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Aortic stenosis is a disease affecting the aortic valve where due to scarring or calcification the valve gets smaller, making it more difficult for the heart to pump blood out to the rest of the body. It’s common for people to live with this condition for many years before developing any symptoms. Later, as the valve opening gets smaller, people may become short of breath, have worsening of angina (chest pain with exercise) and can faint when they exercise. When someone has worsening symptoms, the valve is generally replaced through a delicate surgery with either a valve from a pig heart or a mechanical man-made valve.

Reducing the factors that can cause aortic stenosis with lifestyle changes may help to slow aortic stenosis…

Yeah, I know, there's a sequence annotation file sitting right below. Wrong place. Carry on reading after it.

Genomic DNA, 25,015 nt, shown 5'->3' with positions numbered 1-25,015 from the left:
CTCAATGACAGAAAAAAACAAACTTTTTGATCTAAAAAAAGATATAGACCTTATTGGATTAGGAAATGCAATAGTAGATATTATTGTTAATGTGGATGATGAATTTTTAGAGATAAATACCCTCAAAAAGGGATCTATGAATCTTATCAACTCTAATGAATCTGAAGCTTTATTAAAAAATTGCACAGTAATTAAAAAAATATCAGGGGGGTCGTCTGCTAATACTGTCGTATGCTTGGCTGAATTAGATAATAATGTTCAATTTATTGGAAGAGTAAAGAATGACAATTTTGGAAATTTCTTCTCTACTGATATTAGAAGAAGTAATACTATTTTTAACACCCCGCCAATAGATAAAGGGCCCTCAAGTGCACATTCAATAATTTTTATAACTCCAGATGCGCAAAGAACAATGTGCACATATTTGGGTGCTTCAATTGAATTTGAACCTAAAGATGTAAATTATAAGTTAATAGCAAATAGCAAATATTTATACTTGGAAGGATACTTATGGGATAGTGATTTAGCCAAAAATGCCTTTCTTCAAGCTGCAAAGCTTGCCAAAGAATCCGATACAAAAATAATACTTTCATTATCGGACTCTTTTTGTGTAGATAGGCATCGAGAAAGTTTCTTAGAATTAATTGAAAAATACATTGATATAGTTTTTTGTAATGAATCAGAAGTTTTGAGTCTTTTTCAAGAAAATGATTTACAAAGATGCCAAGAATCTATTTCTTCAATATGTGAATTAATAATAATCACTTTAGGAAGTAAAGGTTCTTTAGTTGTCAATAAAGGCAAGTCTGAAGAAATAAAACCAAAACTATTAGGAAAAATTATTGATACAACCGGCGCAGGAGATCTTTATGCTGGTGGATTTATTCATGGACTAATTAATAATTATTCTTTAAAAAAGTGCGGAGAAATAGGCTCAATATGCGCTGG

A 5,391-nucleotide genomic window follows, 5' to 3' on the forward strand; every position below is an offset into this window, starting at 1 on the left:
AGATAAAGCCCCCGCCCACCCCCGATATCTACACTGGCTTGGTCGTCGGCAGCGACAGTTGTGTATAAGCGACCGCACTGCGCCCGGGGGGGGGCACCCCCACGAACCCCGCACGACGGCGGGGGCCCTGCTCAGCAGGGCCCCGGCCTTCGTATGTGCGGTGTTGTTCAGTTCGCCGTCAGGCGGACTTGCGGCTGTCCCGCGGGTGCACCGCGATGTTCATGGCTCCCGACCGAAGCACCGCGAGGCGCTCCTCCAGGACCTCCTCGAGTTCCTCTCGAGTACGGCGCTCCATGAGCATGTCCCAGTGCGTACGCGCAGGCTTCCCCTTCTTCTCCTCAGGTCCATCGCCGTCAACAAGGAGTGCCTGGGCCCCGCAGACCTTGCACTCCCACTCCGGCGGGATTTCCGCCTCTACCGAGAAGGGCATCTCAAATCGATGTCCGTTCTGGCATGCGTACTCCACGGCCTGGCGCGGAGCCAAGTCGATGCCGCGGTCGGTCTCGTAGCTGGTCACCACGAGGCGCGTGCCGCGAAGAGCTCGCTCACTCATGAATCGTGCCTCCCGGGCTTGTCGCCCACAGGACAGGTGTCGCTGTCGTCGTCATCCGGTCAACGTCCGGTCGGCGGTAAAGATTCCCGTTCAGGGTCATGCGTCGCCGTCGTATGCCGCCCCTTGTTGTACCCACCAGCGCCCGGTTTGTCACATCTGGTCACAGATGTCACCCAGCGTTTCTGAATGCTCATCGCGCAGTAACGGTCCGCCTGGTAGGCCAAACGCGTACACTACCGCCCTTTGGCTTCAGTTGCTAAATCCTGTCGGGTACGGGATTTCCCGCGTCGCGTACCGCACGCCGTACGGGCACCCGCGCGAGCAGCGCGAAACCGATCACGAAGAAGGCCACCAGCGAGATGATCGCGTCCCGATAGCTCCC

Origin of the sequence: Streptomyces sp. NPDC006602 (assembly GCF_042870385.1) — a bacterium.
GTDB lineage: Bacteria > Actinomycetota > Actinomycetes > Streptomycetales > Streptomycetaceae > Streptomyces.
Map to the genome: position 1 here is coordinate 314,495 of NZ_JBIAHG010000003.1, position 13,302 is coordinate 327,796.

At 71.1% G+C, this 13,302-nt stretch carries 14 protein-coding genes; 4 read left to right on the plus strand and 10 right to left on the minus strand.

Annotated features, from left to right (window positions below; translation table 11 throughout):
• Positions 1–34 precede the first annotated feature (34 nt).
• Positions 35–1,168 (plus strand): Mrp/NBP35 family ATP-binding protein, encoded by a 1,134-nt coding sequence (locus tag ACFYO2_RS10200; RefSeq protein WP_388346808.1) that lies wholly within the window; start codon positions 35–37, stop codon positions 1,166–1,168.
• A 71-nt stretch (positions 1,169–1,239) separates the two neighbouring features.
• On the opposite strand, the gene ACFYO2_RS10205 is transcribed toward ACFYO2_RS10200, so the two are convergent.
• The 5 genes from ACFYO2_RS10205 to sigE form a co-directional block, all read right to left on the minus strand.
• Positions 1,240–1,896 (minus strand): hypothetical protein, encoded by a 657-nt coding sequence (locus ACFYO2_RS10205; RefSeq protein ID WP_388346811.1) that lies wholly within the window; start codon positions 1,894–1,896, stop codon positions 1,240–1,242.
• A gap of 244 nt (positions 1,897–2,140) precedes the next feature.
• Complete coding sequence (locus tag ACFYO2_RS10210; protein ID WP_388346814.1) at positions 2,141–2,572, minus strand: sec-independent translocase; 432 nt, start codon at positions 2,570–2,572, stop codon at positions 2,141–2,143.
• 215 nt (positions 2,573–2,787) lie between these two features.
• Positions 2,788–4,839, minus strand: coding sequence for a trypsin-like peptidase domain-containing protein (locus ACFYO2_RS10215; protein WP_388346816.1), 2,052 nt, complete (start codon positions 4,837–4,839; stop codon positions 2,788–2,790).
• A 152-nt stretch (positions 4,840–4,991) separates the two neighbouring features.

What Causes Aortic Stenosis?

The three main causes of this condition are either calcification (presumed due to small amounts of damage over time like a scarring), a congenital issue (something that people are born with) or rheumatic heart disease (scarring following an infection).

Can One’s Lifestyle Reverse Aortic Stenosis?

Reducing the factors that can cause aortic stenosis with lifestyle changes may help to slow aortic stenosis, but it has not been proven to reverse it. The factors that can be changed with lifestyle include high blood pressure, insulin resistance/diabetes and smoking.

Niacin does not appear to have a role in aortic stenosis except in extremely young people with a family history of severe cholesterol problems.

Contributed by

Ben Brown, MD
Medical Director, Ornish Lifestyle Medicine

To your best health!

in collaboration with...

Dean Ornish, MD.
Program Founder

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